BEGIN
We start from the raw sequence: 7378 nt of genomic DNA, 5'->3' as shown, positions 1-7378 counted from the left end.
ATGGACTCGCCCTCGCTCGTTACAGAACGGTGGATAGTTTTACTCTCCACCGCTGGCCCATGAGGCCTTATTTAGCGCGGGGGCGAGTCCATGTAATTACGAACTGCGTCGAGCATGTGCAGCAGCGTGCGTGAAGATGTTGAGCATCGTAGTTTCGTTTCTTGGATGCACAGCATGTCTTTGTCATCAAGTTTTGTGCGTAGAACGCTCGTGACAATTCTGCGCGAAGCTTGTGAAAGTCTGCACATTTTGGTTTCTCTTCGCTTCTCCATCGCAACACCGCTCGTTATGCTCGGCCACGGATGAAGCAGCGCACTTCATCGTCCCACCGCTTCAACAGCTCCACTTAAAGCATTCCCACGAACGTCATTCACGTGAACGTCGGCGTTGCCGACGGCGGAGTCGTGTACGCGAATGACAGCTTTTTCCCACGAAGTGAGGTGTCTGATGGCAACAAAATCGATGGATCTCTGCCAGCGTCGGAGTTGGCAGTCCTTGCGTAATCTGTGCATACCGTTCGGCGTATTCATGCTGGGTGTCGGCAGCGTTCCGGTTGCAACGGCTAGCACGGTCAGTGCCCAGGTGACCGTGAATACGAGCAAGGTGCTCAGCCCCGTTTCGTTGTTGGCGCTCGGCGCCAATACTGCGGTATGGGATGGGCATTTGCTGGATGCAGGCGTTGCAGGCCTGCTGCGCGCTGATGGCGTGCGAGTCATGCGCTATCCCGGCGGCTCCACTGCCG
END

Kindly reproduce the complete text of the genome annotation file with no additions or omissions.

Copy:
We start from the raw sequence: 7378 nt of genomic DNA, 5'->3' as shown, positions 1-7378 counted from the left end.
ATGGACTCGCCCTCGCTCGTTACAGAACGGTGGATAGTTTTACTCTCCACCGCTGGCCCATGAGGCCTTATTTAGCGCGGGGGCGAGTCCATGTAATTACGAACTGCGTCGAGCATGTGCAGCAGCGTGCGTGAAGATGTTGAGCATCGTAGTTTCGTTTCTTGGATGCACAGCATGTCTTTGTCATCAAGTTTTGTGCGTAGAACGCTCGTGACAATTCTGCGCGAAGCTTGTGAAAGTCTGCACATTTTGGTTTCTCTTCGCTTCTCCATCGCAACACCGCTCGTTATGCTCGGCCACGGATGAAGCAGCGCACTTCATCGTCCCACCGCTTCAACAGCTCCACTTAAAGCATTCCCACGAACGTCATTCACGTGAACGTCGGCGTTGCCGACGGCGGAGTCGTGTACGCGAATGACAGCTTTTTCCCACGAAGTGAGGTGTCTGATGGCAACAAAATCGATGGATCTCTGCCAGCGTCGGAGTTGGCAGTCCTTGCGTAATCTGTGCATACCGTTCGGCGTATTCATGCTGGGTGTCGGCAGCGTTCCGGTTGCAACGGCTAGCACGGTCAGTGCCCAGGTGACCGTGAATACGAGCAAGGTGCTCAGCCCCGTTTCGTTGTTGGCGCTCGGCGCCAATACTGCGGTATGGGATGGGCATTTGCTGGATGCAGGCGTTGCAGGCCTGCTGCGCGCTGATGGCGTGCGAGTCATGCGCTATCCCGGCGGCTCCACTGCCG